- 2 teaspoons ground cinnamon
- ½ teaspoon ground nutmeg
- ¼ teaspoon ground cloves
- ½ teaspoon Kosher salt
- 265 grams (2 cups) all-purpose flour
- 2 teaspoons baking powder
- 2 teaspoons baking soda
- 340 grams (about 3 cups) finely grated peeled carrots
- 110 grams (about 1 cup) chopped pecans
For the Cream Cheese Frosting:
- 225 grams (8 ounces) cream cheese, softened
- 125 grams (9 tablespoons) unsalted butter
- 1 tablespoon vanilla extract
- 225 grams (2 cups) powdered sugar
- ½ teaspoon Kosher salt
- Crushed pecans for decorating
- fine mesh sieve
- offset spatuka
- cake stand
- Preheat oven to 350ºF degrees, with a rack in the middle. Butter and flour two 8-inch cake pans or line with greased parchment paper.
- Make the cake: Using a hand (or stand) mixer or a whisk, beat the eggs and sugars until fluffy. Mix in the oil, vanilla extract, spices and salt.
- Place a fine mesh sieve over your bowl and sift in the flour, baking soda and baking powder into the wet batter. Use a wooden spoon or rubber spatula to gently mix – without overmixing – until no lumps of flour remain. Stir in the carrots and pecans.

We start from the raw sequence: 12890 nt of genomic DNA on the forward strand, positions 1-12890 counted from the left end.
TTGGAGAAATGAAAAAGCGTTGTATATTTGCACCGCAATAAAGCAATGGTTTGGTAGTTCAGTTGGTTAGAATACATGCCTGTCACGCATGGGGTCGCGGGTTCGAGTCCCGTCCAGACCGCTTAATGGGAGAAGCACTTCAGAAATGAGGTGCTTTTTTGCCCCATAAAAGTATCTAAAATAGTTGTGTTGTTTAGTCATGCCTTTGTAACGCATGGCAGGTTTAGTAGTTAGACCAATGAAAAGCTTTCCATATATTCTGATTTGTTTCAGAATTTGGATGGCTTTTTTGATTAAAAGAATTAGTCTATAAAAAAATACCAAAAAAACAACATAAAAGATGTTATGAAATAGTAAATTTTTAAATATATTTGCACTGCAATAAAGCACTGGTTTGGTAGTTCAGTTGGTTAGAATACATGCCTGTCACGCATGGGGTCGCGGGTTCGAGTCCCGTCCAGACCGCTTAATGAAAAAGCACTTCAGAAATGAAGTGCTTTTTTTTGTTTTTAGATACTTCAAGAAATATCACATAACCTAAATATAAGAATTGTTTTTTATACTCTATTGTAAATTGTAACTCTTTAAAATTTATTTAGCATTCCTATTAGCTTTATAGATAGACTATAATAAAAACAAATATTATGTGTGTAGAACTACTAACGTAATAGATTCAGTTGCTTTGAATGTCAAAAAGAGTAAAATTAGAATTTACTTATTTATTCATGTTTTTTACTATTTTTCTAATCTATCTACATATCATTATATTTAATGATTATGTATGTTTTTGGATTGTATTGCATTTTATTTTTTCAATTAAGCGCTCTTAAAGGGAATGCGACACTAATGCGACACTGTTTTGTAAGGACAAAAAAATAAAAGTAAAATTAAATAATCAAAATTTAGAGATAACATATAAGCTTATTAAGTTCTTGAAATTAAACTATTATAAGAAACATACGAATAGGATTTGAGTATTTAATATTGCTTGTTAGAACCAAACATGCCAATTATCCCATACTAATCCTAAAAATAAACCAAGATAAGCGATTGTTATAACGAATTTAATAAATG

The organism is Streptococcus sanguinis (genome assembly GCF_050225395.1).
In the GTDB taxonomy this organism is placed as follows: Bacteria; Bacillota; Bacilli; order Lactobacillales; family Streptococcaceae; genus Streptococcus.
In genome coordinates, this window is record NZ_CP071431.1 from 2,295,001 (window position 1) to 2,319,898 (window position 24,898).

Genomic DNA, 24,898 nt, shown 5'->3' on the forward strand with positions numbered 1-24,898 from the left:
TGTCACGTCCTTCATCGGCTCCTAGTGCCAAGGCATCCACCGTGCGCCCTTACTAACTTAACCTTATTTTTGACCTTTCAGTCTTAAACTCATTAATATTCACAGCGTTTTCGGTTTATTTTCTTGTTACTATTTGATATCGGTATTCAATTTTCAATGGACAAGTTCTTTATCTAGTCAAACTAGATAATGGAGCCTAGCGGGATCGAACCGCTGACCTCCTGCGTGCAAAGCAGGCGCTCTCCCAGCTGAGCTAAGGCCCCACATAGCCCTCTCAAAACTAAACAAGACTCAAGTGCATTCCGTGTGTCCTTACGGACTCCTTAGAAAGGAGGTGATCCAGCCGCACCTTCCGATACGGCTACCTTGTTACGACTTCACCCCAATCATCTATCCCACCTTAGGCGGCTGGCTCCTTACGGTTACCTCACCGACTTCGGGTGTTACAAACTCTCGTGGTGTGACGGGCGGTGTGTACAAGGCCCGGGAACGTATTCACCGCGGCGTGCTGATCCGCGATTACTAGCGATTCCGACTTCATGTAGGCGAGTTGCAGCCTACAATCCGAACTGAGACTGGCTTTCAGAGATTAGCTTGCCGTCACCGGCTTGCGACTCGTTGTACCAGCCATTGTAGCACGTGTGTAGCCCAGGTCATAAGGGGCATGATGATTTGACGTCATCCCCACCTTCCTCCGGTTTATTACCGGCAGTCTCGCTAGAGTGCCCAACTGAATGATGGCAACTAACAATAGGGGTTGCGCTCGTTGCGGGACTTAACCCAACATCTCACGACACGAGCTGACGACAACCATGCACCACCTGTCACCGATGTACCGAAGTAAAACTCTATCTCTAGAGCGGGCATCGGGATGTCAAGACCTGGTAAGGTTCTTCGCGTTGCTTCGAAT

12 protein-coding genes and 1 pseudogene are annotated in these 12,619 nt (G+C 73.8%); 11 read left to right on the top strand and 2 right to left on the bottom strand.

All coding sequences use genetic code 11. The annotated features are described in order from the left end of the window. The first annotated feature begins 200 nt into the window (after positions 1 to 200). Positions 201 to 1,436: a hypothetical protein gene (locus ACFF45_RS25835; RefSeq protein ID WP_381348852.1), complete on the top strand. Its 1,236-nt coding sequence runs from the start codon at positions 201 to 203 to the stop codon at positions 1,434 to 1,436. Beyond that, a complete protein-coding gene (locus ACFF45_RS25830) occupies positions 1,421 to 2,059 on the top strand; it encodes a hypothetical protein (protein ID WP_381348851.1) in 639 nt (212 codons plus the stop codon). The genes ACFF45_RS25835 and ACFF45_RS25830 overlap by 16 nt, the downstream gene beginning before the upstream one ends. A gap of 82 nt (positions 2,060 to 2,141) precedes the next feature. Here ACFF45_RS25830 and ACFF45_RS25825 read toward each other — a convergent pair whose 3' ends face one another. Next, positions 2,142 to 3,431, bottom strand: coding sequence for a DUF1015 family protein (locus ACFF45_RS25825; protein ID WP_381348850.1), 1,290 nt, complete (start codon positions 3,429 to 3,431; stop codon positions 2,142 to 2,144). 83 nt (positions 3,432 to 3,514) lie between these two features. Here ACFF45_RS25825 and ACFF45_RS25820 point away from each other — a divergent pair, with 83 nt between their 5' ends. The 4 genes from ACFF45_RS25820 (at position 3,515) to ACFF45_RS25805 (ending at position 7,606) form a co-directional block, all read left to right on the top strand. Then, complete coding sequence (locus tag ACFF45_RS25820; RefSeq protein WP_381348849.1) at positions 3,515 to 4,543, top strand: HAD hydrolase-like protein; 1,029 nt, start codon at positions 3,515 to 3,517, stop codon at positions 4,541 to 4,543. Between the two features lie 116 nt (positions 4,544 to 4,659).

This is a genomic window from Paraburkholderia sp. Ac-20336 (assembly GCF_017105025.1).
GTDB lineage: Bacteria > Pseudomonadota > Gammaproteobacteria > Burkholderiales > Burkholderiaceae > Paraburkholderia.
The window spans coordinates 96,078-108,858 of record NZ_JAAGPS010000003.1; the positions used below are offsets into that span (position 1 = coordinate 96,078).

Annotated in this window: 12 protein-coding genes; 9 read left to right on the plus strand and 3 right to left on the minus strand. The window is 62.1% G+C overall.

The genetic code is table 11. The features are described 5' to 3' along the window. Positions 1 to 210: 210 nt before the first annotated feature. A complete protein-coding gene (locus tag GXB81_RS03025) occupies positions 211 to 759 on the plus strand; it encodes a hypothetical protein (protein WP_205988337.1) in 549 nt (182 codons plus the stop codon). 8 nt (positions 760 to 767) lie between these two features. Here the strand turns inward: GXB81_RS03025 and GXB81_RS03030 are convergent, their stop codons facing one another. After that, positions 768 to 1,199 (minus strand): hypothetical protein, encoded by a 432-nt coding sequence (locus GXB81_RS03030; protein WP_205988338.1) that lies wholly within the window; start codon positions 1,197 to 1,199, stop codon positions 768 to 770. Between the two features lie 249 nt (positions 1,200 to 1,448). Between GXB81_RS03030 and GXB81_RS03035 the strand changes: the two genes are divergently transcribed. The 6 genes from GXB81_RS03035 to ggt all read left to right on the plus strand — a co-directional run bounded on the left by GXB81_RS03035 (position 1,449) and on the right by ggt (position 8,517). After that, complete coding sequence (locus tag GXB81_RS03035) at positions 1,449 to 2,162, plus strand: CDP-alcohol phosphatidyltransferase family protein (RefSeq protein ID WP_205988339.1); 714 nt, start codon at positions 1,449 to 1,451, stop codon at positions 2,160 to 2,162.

- Divide the batter into the two prepared cake pans and bake for 40 to 50 minutes, or until a cake tester or toothpick inserted in the middle comes out clean.
- Allow the cakes to cool for 15-20 minutes before removing from the pans to wire racks, so they can cool completely.
- Make the frosting: In a large bowl, combine the cream cheese and the butter and mix with a hand mixer or stand mixer fitted with the whisk attachment. Once combined, add the remaining ingredients and continue mixing until creamy and smooth.
- Assemble the cake: Once the cakes are completely cooled, use a large serrated knife to give them a trim to make them flat, if needed.
- Place the first layer on a cake stand or platter, and spread 1/4 of the frosting on top. Top with the second layer and then spread a thin coat of the frosting all over the top and sides. Refrigerate the cake for 15 minutes, then spread the remaining frosting all over the cake.
- If desired, decorate with crushed pecans before serving!